I have a friend who uses this phrase quite often – “But, God.”
It’s a phrase lifted right out of God’s own lips. Its expression fluctuates with the positioning of a tiny ink blot.
There’s the finality of the period.
There’s the shout of the exclamation point.
There’s the subtle pause of the comma.
And finally, the mystery of the unfolding dot. dot. dot.
This “but”, this humble link between two clauses, two narratives, can be like the sudden appearance of a comet streaking across the sky. Or it can be like the subtle wind change that redirects the course of your sails.
Some of you know this.
You were going about your life thinking that this is all there is and then you had an encounter with God that you could not explain to your friends.
Maybe you were traveling down the road of negativity and anxiety searching for answers and suddenly found yourself going down a new path toward your healing.
Or like me, you found yourself in the middle of the night lying on a cot in a roomful of other terrified parents lying on their cots as you all awaited the final diagnosis that would not bode well for your children. Then, one day, three years later you woke up on a crisp Autumn day and you heard the doctors say to you…”but we can’t explain why your son’s liver has completely shrunk to its normal size…” To this day you still marvel that the boy keeps drumming worship into his third decade.
This…from a long ago silly movie, is one of the truest things I have ever heard-
“Everyone I know has a big but…”
Funny, but true, but tragic, stuff.
Isn’t it true that for many of us, our buts are really excuses or avoidances of why we live half-hearted lives?
But, I’m not good enough, I’m not worthy.
But God is so rich in mercy, and he loved us so much.
But, she’s struggled with addictions for so long.
But God has seen my hardship.
But, I can’t really do anything significant.
I planted, Apollos watered, but God gave the increase.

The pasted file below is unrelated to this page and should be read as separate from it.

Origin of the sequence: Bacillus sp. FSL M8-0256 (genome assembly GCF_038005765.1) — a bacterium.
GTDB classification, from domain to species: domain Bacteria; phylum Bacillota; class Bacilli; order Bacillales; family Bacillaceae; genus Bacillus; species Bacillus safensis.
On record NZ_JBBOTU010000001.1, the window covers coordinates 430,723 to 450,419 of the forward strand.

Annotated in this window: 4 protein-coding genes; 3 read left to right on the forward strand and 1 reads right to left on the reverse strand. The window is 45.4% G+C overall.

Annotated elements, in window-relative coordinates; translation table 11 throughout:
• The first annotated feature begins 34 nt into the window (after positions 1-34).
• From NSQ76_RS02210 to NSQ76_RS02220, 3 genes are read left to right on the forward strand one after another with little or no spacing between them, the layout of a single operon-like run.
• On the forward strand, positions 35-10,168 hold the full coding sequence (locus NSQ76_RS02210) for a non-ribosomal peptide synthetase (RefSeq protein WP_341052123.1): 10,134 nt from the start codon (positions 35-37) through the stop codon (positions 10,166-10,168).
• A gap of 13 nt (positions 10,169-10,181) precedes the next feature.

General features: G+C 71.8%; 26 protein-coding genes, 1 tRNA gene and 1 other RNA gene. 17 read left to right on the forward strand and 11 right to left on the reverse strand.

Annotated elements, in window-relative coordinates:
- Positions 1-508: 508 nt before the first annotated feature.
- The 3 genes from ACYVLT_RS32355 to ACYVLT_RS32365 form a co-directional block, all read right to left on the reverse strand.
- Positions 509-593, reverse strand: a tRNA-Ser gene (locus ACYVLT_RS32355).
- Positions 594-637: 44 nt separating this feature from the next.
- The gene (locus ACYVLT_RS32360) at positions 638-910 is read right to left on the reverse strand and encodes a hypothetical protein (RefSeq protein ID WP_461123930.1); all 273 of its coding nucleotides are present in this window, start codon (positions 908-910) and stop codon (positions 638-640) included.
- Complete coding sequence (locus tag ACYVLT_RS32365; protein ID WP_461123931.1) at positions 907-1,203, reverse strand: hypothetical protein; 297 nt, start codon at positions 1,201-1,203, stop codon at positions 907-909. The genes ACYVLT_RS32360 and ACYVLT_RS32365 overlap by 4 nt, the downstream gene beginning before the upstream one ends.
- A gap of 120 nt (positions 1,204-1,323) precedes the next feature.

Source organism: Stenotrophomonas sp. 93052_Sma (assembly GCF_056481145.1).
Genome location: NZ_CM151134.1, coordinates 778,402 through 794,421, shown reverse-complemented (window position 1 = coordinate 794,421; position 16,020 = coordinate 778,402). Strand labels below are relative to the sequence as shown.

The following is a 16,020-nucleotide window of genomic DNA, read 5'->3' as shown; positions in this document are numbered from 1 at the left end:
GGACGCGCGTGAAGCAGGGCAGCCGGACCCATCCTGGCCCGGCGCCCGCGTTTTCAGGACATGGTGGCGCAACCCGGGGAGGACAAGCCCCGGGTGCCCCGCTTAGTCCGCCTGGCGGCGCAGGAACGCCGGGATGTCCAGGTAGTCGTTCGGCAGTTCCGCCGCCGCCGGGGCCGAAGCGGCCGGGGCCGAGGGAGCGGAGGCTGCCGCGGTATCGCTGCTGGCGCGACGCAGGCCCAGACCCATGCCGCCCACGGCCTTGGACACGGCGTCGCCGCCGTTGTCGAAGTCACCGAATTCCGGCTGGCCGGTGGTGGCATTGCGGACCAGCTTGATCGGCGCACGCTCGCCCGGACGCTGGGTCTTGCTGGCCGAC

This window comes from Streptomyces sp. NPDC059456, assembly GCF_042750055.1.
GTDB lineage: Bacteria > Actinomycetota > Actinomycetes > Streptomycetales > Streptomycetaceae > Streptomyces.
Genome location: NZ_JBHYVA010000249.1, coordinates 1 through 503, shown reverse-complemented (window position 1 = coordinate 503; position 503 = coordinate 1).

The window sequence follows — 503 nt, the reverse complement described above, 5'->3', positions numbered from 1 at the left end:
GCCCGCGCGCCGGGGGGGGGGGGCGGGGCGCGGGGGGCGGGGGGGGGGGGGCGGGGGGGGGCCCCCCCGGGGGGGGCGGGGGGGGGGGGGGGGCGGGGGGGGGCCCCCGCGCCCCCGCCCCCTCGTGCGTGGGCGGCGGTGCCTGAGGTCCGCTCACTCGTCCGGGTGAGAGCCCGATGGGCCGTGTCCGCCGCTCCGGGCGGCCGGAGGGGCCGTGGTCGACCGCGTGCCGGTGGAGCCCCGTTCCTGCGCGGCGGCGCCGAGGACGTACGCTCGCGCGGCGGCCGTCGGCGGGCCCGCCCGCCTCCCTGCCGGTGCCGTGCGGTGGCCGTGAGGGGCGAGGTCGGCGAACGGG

But, he cheated on his wife.
But You are a fogiving God.
But, she’s always been depressed.
But God will redeem my life from the pit.
Our buts are roadblocks erected to keep us safe from disappointment, from accountability, even the possibility of just being happy for no reason. Our buts confine us, derail us, and diminish us.
I can say this because I live from a narrative that says I am beloved and some things are just plain funny and some things are just plain true and laughter is good medicine and if God doesn’t laugh, then I don’t know nothin’.
Because the plain truth is God has a bigger but. It trumps our puny, little buts because with God all things are possible.
I may be weak…My flesh and my heart may fail, but God is the strength of my heart and my portion forever.
I may have messed up…But God demonstrates his own love for us in this: While we were still sinners, Christ died for us.
You killed the author of life, but God raised him from the dead. We are witnesses of this.
Are you walking toward your own Jerusalem this week? Are you ready to face what awaits you there?
When the enemy of your soul throws your addictions, your anxieties, your pain and your sin in your face, you can put away your roadblocks and say the hard work of life is the hard work of life. It can feel like it’s killing you right now. … but God is the strength of my (your) heart and my (your) portion forever.
This is my Lenten journey this week.
Facing Jerusalem and saying But, God.
The trouble ain’t that there is too many fools, but that the lightning ain’t distributed right.- Mark Twain